Rosomanov's company, Bato and Divajn, is exceptional for its technological sophistication. Specializing in printing and design, this operation uses cutting-edge printing machines from Germany's Heidelberg a world leader in the field. With these state-of-the-art machines, Rosomanov can print up to 15,000 sheets per hour. He has convinced Heidelberg to give him upgrades every few years on credit, as well as to maintain a repair team in his factory. Now he is working on becoming the company's sole Balkan representative.
Together with his business partner, expert printer Dusan Onchevski, Rosomanov manages an extremely complex operation that produces all of those essential things that most people take for granted: bus tickets, beer labels, cigarette boxes and poster advertisements, to name but a few. The factory itself is very sensitive, requiring constant regulation of the moisture content and room temperature. The trained staff of forty works with highly complicated and highly valuable machinery the intricately ridged design templates alone sell for $18,000 each.
Until Rosomanov's $2.7 million investment, Macedonia's printing world had never seen anything to compare with this technology. Hardly anyone had any experience in an industry that was almost entirely non-existent. Not only were the machines expensive, they had to be trucked from far-off places like Germany a cumbersome process that Rosomanov once expedited, by attaching blue lights to the top of his car. His "police escort" enabled the truck to motor freely south to Skopje.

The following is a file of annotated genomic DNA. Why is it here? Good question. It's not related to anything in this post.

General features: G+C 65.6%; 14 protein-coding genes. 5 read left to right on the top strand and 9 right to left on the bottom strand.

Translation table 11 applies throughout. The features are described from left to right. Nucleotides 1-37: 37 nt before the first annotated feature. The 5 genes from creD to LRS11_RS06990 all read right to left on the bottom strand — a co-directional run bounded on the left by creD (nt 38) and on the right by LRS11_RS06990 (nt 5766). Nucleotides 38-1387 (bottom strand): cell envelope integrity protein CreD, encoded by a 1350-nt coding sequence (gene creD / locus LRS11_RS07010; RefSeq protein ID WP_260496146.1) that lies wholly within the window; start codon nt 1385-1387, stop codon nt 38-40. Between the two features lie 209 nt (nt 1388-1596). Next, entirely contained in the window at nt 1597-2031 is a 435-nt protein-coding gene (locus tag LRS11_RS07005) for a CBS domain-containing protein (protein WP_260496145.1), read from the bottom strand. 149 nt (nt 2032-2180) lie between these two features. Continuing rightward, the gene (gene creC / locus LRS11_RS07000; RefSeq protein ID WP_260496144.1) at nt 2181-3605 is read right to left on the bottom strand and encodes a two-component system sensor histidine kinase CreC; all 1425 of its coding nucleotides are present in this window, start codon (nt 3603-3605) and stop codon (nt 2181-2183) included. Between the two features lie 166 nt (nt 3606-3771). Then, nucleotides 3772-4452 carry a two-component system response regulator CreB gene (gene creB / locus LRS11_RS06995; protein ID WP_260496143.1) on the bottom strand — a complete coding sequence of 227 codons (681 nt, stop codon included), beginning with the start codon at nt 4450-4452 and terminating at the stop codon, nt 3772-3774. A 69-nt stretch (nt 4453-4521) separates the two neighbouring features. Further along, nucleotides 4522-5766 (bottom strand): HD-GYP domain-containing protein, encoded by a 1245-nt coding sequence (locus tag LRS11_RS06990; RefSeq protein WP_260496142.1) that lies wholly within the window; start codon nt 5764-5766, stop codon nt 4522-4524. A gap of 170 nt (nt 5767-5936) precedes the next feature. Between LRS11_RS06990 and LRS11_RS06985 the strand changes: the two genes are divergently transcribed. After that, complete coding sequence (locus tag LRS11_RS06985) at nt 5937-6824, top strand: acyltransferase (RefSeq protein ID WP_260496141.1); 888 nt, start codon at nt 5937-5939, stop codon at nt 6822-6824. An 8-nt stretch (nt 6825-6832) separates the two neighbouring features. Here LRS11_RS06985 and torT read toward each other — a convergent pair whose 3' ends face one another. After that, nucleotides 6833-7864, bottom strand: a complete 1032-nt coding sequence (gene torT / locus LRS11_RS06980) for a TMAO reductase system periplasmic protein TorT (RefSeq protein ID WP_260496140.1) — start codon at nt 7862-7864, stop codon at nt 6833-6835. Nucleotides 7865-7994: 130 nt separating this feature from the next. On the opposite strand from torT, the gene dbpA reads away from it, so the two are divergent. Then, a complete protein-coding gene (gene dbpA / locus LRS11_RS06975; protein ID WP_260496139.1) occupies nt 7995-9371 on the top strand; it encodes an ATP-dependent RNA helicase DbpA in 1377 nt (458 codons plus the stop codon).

Such imaginative pragmatism has characterized Zoran Rosomanov's business style from the start. Where others saw only barriers, he saw opportunities.
Where many felt helpless to stop the war, he saw a way to establish the preliminary conditions for peace. Indeed, when there was no printing industry in agriculture-minded Macedonia, he created one. Rosomanov would stand out anywhere for his enthusiasm and initiative; in Macedonia, he is almost an anomaly.
Surrounded by his beloved machines, Zoran Rosomanov oversees production from the factory floor.
From the beginning, an entrepeneurial spirit.
Throughout his career, Rosomanov's special talent has been tactical observation. Even at a very young age, he kept his eyes open for opportunities. Rosomanov's strategy, often called simply "market research," is both clever and highly effective. His trademark has always been to observe his surroundings, perceive a need, and then use everything at his disposal from persuasion to promises to cold hard cash to fill that need better than any of his competitors. This is how he has been able to claim the Balkans as his "turf," and to alarm the Slovenian and Austrian competition which is gradually, inexorably, being undermined by the Macedonian juggernaut that is Bato and Divajn.
Rosomanov's career began in music production with Macedonian National Television (MTV). He continued in the same field further north in Europe, becoming a sales manager in Belgrade by the age of 21. Gradually he developed interests in marketing and graphic design. In 1992, at the age of 26, Rosomanov opened a marketing firm in Skopje called Divajn. At the same time, he was making important contacts in the fields of printing and design, and talking up his business with potential investors from Milan to Amsterdam.